First Impression: Mazda MX-5 – Jinba Ittai!

POSTED BY Vishal Bhaskaran ON 02 September 2015

By Vishal Bhaskaran

Mazda’s latest MX-5 returns to its roots of pure driver enjoyment

Mazda’s Mine Proving Grounds in Nagao, Japan is a highly confidential facility. Not in the super villain lair sense, but in that they would rather not have any photographic evidence of some of the cars sitting around or track shots that show the buildings and paddocks within. Before driving in, our bus driver even covered up his dashcam with masking tape.

This was serious business.

Out of the six cars on test that day, four were manuals and two were automatic. The first round of laps were assigned, after which you were allowed to jump into any car that had an empty seat.

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So we did what any group of petrolheads would do, taking the manual many, many times around the track and then an automatic just once, for comparison’s sake.

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Mazda had but one instruction: don’t go above 120km/h. Well how on earth are you supposed to experience anything at such low speeds?

As it turned out, we needn’t have worried. The MX-5 feels as fun at 100km/h as many heavier and more powerful cars feel at at least 160km/h, with the top down the sensation of speed and the wind rushing by is absolutely addictive.

With our only gripe about finding the perfect driving position the lack of telescopic adjustment of the wheel, we set off down the pitlane and took to the track.


“I know you want to go but hold your horses.”

In Japan the only available engine option is a 1.5-litre SkyActiv-G — back home we will only get the 2.0-litre — and what a sweet little mill it was. Rev happy and smooth, at no point did it feel underpowered and Mazda claims it responds quicker and much more predictably than small-capacity turbo engines, and does not ‘overshoot’ the power requirement when you step on the accelerator.

Steering is, as expected, sharp and precise; the yaw effect has been tuned to increase through the turn rather than hit all at once at the very beginning, allowing for more confident driving and fewer corrections to be made through a corner.

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The man in the driver’s seat here is Daniel Wong. Daniel Wong has a first generation MX-5 and now he wants this one too.

The important numbers are as you might be wondering, 129bhp and 150Nm of torque. The 2.0-litre we get over here might have a slightly better power-to-weight — with about 160bhp and 200Nm — but bear in mind that the 50kg weight penalty might upset the balance, and for a car like the MX-5 balance is pretty much everything.

Over 100kg has been shaved from the previous generation NC MX-5 for this ND MX-5 to dip just below the one tonne mark, the weight loss telling in the way it handles. As far as the manual goes, it fits the nature of the MX-5 perfectly with a nice short throw and just the right amount of space between gears.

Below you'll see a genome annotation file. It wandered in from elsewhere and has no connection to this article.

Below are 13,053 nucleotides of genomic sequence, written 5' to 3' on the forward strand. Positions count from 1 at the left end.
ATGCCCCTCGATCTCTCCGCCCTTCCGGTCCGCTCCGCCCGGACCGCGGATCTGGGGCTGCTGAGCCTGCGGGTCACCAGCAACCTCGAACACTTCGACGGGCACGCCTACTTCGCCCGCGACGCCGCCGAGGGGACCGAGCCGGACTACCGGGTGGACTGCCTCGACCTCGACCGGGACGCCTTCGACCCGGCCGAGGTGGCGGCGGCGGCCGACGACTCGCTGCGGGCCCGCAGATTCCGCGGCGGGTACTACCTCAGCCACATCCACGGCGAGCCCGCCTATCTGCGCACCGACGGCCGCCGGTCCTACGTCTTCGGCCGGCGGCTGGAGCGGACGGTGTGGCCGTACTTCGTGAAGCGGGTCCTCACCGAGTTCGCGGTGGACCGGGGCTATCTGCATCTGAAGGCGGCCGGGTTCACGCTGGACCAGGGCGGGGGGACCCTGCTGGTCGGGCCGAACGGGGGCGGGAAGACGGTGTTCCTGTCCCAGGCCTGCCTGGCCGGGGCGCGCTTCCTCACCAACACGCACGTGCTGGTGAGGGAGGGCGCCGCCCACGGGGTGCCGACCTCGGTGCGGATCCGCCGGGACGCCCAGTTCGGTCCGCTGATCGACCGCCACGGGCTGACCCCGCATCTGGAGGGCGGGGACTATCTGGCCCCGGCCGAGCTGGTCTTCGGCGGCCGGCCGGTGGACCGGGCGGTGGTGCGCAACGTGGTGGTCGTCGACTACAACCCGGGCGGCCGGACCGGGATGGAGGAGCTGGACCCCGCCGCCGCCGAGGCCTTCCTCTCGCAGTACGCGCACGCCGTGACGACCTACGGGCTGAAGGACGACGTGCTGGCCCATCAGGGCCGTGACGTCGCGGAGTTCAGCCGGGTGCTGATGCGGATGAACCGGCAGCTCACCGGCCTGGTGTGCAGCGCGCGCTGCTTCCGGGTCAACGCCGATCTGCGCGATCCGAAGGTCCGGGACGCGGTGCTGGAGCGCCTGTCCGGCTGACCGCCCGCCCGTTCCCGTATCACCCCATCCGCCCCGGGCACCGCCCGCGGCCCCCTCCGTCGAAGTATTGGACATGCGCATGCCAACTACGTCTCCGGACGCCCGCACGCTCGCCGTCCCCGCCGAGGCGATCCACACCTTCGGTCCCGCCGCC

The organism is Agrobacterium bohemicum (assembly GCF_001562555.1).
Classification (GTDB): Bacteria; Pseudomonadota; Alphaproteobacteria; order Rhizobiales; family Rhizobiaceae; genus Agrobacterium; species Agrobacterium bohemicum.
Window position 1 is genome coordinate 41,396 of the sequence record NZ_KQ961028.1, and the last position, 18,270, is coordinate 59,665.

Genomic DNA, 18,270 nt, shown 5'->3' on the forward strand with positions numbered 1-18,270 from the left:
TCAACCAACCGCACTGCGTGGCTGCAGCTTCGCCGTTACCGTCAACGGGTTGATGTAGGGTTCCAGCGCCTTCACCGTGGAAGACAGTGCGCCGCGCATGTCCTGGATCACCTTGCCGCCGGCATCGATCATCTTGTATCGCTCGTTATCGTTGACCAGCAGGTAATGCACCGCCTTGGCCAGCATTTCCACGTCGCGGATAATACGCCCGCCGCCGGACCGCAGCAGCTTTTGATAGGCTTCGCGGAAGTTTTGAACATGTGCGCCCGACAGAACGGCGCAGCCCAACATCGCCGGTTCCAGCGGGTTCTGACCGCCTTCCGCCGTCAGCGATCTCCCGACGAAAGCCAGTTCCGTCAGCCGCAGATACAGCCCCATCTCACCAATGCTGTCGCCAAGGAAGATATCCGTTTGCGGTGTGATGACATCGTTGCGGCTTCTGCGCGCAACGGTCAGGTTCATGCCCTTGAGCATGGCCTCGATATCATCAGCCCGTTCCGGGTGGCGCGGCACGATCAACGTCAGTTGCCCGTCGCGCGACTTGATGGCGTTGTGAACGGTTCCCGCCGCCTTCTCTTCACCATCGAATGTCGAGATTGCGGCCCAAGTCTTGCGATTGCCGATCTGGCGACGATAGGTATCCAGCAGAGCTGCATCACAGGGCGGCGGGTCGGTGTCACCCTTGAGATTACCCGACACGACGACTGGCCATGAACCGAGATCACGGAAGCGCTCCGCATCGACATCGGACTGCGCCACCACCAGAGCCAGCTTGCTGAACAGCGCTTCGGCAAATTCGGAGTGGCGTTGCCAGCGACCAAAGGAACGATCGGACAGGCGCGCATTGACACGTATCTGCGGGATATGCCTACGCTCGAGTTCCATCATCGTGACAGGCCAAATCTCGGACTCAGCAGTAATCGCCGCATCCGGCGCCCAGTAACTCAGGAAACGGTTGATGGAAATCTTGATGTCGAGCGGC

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The gearbox in the automatic variant is a carry-over from the NC MX-5, albeit with better control logic and auto blipping and obviously the smarter choice for Malaysian traffic. This car, however, is not about making the smart choice.

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Munenori Yamaguchi

A term that Mazda officials at the track with us kept repeating was Jinba Ittai. That isn’t what we were about to have for lunch, but rather the principle with which Mazda builds its cars, especially something as iconic as the MX-5.

Munenori Yamaguchi, project manager for the MX-5, described Jinba Ittai as “the oneness between horse and rider.”

“This relationship should also be reflected between a car and its driver, where driver intent is delivered accurately in the car’s response.”

We couldn’t agree more.

Yamaguchi also went on to defend the use of natural aspiration in the MX-5, saying that high power and torque figures do not fit the nature of the MX-5. “The MX-5 is about usable power and natural response to give you the perfect driving sensation.”

For those who have never driven an MX-5, like this writer, or any other lightweight two-seater roadster for that matter, it takes more than just a few laps to understand what the MX-5 is all about.

At least ten laps and an untouched lunch later, it made sense. Here are the ingredients for a pure driving experience: a manual gearbox, as little weight as possible, and a front-engined rear wheel drive layout. In some instances, mid-engined is acceptable too but that’s a story for another day.

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Despite the manual MX-5 making its way here in a couple of months according to Bermaz CEO Datuk Seri Ben Yeoh, the bulk of sales will no doubt come from the automatic. If the slush box is the one you have your eyes on, wait a while and try out the manual before signing on the dotted line, it might just sway you. Trust us, the MX-5 experience is incomplete if you aren’t rowing your own gears.

Mazda’s goal with every new Kodomobile is to brighten the life of people who drive their cars, and for those few short hours at Mine, they achieved just that.

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